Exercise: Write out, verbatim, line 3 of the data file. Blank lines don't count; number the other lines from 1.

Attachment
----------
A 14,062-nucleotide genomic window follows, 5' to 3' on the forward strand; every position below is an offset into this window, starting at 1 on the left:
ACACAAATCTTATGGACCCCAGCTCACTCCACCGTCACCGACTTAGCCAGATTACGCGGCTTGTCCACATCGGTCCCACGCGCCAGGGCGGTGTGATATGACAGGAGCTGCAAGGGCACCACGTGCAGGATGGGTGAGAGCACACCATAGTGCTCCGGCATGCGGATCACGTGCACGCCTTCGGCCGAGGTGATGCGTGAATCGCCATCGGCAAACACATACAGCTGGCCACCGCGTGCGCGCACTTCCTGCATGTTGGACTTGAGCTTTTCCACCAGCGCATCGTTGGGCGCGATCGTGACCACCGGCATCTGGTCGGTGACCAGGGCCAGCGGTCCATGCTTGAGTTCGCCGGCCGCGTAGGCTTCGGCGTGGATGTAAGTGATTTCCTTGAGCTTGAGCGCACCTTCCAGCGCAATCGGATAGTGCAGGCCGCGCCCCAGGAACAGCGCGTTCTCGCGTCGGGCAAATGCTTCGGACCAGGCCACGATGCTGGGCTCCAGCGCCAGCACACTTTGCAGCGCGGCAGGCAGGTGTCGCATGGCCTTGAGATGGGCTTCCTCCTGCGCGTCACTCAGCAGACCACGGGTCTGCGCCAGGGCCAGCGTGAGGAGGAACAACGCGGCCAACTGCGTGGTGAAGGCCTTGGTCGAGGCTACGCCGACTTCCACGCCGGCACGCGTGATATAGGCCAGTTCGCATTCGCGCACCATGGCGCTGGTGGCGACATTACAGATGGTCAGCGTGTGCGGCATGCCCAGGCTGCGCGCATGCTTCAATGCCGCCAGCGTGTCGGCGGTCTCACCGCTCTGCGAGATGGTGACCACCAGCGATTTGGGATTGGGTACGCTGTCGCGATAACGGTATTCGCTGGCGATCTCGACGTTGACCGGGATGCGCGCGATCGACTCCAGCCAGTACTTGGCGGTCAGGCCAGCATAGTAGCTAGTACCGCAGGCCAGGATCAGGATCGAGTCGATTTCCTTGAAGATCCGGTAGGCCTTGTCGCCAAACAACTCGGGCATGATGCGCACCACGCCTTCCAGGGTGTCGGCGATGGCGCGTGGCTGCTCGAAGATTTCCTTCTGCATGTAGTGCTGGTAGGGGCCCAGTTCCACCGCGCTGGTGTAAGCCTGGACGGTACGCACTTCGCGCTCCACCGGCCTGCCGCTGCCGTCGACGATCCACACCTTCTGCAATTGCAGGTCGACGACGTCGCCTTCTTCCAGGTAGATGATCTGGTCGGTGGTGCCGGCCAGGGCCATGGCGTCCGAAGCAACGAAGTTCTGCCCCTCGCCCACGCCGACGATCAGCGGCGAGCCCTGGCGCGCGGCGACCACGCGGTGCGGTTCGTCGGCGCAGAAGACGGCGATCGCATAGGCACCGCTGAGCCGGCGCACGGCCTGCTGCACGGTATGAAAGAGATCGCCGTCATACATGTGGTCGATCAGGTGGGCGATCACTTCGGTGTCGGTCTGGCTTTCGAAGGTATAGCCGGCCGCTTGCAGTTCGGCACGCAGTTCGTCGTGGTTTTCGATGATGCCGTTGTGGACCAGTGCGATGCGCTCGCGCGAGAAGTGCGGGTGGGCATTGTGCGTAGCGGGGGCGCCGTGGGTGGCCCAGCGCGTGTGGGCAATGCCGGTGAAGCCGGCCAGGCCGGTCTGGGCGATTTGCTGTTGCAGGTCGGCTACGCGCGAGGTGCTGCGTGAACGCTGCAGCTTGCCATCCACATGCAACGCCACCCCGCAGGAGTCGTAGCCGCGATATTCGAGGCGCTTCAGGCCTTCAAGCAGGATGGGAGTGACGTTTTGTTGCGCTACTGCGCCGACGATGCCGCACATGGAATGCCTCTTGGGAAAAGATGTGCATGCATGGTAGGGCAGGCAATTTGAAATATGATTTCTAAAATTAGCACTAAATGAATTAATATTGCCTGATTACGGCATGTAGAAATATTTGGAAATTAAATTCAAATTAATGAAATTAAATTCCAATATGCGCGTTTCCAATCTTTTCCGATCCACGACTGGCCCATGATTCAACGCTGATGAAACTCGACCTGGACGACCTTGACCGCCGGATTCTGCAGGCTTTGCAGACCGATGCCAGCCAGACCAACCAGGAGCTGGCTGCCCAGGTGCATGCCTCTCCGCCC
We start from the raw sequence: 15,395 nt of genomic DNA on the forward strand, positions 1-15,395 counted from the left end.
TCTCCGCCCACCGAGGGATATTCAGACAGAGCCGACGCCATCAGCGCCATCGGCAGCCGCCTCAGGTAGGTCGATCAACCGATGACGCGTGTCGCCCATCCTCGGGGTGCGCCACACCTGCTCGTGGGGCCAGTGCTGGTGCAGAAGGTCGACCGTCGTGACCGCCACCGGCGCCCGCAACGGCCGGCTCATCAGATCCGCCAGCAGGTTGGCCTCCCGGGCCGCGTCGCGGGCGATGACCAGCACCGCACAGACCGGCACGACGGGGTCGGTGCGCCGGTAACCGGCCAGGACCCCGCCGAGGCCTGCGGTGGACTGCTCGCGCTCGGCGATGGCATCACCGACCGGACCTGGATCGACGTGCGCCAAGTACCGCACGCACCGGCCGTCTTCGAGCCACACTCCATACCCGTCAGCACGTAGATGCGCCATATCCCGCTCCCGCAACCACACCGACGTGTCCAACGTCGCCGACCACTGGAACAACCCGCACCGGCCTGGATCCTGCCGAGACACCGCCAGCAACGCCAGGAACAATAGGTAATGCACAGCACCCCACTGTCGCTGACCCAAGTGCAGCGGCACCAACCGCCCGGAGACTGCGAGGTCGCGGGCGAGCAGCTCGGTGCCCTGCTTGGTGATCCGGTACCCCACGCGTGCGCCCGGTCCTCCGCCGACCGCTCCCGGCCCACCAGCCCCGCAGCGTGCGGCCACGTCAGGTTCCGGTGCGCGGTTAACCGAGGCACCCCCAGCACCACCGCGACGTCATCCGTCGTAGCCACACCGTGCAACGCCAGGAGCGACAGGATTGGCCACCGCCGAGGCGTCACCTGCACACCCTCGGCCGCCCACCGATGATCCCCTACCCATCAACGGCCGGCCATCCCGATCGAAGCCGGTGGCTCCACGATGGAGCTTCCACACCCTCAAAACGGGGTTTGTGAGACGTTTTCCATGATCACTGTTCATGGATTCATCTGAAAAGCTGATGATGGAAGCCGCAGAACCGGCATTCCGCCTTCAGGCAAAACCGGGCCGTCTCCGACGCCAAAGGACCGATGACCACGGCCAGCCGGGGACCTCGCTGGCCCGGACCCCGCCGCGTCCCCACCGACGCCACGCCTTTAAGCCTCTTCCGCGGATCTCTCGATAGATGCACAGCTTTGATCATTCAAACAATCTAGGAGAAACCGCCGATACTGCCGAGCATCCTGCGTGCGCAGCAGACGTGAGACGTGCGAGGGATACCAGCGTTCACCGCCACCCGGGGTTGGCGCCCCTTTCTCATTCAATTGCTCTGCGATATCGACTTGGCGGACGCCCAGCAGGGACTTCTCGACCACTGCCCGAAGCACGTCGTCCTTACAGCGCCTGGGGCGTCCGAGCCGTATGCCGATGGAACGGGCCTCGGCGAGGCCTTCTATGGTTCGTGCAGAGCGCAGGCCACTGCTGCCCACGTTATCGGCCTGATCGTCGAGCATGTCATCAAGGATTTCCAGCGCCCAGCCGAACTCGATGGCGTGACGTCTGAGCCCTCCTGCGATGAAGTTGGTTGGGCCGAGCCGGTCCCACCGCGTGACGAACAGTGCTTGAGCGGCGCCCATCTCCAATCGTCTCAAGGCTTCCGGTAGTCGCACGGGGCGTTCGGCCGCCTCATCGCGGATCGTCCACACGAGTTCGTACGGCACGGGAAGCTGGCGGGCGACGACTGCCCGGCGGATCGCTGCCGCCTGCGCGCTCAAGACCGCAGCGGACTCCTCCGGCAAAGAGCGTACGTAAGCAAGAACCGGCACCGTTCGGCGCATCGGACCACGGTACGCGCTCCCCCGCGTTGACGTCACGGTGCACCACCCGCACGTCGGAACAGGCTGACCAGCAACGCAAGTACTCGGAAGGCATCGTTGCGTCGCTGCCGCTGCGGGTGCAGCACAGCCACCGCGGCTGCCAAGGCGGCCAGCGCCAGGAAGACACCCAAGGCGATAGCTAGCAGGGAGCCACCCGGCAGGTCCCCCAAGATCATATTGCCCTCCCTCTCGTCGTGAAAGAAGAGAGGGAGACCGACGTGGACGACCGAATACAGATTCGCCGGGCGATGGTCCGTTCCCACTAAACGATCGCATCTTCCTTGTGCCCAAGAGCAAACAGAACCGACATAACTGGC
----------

We start from the raw sequence: 15,395 nt of genomic DNA on the forward strand, positions 1-15,395 counted from the left end.